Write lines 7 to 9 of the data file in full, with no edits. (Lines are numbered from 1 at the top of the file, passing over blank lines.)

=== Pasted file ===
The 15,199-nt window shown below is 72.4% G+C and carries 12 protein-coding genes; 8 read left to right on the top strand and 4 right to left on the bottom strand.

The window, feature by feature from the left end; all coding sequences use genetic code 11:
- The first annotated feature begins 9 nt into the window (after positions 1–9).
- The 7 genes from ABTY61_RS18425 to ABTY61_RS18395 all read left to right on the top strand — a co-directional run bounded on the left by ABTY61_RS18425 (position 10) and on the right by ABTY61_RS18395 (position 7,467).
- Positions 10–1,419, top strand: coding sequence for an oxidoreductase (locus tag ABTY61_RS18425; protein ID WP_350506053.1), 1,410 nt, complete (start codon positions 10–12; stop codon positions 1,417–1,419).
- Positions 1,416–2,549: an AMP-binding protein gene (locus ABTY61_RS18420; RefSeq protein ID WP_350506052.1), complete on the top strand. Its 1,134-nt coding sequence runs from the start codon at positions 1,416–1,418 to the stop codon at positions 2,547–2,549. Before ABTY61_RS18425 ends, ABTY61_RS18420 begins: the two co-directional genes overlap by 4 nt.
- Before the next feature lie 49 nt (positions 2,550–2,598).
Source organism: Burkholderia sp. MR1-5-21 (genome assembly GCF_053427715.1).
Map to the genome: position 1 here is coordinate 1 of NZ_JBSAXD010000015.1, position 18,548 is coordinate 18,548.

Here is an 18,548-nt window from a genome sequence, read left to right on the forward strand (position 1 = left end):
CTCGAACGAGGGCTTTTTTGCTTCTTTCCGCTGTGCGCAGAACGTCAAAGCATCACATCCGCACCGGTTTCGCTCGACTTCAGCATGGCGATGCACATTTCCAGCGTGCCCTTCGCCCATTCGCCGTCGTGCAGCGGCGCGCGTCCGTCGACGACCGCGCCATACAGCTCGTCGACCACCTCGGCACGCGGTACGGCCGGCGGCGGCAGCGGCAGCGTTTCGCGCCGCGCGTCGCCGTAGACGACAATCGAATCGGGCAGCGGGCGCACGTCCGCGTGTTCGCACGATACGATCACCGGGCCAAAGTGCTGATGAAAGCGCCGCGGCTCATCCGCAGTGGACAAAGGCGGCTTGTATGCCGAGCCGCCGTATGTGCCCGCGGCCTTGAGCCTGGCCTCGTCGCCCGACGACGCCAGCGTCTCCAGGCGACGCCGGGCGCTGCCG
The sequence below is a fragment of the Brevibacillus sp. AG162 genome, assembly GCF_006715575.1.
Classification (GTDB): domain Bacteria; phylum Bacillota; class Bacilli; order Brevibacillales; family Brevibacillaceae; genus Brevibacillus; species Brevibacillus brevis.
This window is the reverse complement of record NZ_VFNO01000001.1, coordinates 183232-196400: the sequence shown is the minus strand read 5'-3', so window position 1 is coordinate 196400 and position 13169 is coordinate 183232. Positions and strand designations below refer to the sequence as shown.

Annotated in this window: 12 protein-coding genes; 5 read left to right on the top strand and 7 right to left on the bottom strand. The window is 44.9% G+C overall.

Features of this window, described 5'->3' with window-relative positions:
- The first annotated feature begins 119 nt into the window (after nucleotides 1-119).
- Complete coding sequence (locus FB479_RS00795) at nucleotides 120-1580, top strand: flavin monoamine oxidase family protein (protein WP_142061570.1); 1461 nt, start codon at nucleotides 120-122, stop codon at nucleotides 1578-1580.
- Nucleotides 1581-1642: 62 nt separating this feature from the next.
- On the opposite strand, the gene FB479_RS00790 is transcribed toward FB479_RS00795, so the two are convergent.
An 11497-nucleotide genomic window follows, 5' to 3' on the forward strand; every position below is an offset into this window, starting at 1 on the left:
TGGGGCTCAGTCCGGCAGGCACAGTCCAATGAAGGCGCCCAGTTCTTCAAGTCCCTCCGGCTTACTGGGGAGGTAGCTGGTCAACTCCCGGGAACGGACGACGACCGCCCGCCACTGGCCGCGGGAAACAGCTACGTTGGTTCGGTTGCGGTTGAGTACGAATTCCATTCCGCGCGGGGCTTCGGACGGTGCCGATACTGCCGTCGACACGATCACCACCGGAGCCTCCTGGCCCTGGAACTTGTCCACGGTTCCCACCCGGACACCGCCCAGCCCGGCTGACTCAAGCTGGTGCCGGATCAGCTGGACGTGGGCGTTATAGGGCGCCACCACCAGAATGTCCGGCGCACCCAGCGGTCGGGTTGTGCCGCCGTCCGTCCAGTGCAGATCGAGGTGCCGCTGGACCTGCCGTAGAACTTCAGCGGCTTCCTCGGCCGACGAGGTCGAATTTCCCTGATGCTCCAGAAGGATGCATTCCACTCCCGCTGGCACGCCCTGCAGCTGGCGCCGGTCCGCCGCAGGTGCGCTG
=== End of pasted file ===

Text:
- Before the next feature lie 49 nt (positions 2,550–2,598).
Source organism: Burkholderia sp. MR1-5-21 (genome assembly GCF_053427715.1).
Map to the genome: position 1 here is coordinate 1 of NZ_JBSAXD010000015.1, position 18,548 is coordinate 18,548.